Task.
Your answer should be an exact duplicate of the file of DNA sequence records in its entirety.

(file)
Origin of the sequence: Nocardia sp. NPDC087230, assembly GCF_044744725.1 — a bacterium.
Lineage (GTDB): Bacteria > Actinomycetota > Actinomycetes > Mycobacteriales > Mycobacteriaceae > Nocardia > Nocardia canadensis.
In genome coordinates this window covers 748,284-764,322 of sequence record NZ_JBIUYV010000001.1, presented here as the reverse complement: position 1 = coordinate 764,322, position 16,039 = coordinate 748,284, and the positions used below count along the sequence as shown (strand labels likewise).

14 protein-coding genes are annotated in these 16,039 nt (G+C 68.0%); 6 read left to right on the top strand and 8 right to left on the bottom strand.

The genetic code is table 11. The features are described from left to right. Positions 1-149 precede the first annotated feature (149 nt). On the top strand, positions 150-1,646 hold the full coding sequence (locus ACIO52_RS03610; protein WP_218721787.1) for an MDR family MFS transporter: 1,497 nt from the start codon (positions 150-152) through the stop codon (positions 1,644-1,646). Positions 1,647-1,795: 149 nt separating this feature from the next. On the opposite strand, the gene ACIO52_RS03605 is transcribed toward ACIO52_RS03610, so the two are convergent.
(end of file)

Origin of the sequence: Nocardia sp. NPDC087230, assembly GCF_044744725.1 — a bacterium.
Lineage (GTDB): Bacteria > Actinomycetota > Actinomycetes > Mycobacteriales > Mycobacteriaceae > Nocardia > Nocardia canadensis.
In genome coordinates this window covers 748,284-764,322 of sequence record NZ_JBIUYV010000001.1, presented here as the reverse complement: position 1 = coordinate 764,322, position 16,039 = coordinate 748,284, and the positions used below count along the sequence as shown (strand labels likewise).

14 protein-coding genes are annotated in these 16,039 nt (G+C 68.0%); 6 read left to right on the top strand and 8 right to left on the bottom strand.

The genetic code is table 11. The features are described from left to right. Positions 1-149 precede the first annotated feature (149 nt). On the top strand, positions 150-1,646 hold the full coding sequence (locus ACIO52_RS03610; protein WP_218721787.1) for an MDR family MFS transporter: 1,497 nt from the start codon (positions 150-152) through the stop codon (positions 1,644-1,646). Positions 1,647-1,795: 149 nt separating this feature from the next. On the opposite strand, the gene ACIO52_RS03605 is transcribed toward ACIO52_RS03610, so the two are convergent.